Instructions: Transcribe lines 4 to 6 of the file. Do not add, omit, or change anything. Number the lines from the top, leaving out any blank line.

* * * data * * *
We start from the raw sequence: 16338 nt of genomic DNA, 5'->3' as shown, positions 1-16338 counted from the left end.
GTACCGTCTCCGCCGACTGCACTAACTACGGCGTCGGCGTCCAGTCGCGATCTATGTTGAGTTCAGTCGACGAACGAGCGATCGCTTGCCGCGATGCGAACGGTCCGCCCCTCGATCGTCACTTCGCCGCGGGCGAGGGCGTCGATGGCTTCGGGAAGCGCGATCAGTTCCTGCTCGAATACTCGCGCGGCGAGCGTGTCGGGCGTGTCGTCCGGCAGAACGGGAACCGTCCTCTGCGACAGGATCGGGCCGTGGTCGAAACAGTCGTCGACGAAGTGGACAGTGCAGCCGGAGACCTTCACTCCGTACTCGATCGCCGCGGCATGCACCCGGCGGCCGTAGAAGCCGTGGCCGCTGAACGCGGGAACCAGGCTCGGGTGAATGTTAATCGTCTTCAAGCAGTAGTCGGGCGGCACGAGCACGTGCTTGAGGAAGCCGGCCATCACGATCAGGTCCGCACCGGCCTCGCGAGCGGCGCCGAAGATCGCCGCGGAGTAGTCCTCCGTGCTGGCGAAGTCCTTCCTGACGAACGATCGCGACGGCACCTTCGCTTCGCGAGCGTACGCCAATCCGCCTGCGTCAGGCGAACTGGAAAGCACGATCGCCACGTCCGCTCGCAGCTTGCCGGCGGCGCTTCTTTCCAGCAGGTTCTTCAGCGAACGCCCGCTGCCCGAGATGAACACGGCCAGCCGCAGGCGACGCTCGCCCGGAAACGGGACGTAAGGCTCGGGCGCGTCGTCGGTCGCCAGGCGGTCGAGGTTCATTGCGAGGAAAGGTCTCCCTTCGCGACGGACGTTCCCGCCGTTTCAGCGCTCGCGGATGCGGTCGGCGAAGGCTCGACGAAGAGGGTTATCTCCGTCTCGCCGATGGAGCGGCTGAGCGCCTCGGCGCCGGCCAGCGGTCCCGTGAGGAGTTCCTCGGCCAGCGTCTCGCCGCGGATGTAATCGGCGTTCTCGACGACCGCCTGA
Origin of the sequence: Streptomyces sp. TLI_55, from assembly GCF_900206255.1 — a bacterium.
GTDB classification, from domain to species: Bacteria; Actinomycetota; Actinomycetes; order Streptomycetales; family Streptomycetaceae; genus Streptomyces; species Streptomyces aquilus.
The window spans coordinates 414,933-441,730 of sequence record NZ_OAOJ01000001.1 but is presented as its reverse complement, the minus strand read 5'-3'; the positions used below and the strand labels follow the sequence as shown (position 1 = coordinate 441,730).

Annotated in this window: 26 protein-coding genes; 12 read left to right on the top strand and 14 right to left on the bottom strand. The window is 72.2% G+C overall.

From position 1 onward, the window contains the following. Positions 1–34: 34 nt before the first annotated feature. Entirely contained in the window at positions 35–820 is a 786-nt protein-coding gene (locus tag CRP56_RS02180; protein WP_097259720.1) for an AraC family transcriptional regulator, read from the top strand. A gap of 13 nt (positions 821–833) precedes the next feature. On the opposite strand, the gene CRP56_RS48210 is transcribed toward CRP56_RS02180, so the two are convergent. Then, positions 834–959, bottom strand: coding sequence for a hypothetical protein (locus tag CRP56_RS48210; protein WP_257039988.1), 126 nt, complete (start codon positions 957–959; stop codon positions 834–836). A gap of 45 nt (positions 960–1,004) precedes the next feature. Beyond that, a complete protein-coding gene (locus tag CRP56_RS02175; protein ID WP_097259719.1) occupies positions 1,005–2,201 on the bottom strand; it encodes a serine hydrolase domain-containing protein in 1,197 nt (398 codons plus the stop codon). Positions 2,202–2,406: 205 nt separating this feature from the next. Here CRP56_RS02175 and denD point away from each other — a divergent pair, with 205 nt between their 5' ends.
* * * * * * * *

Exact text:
GTDB classification, from domain to species: Bacteria; Actinomycetota; Actinomycetes; order Streptomycetales; family Streptomycetaceae; genus Streptomyces; species Streptomyces aquilus.
The window spans coordinates 414,933-441,730 of sequence record NZ_OAOJ01000001.1 but is presented as its reverse complement, the minus strand read 5'-3'; the positions used below and the strand labels follow the sequence as shown (position 1 = coordinate 441,730).

Annotated in this window: 26 protein-coding genes; 12 read left to right on the top strand and 14 right to left on the bottom strand. The window is 72.2% G+C overall.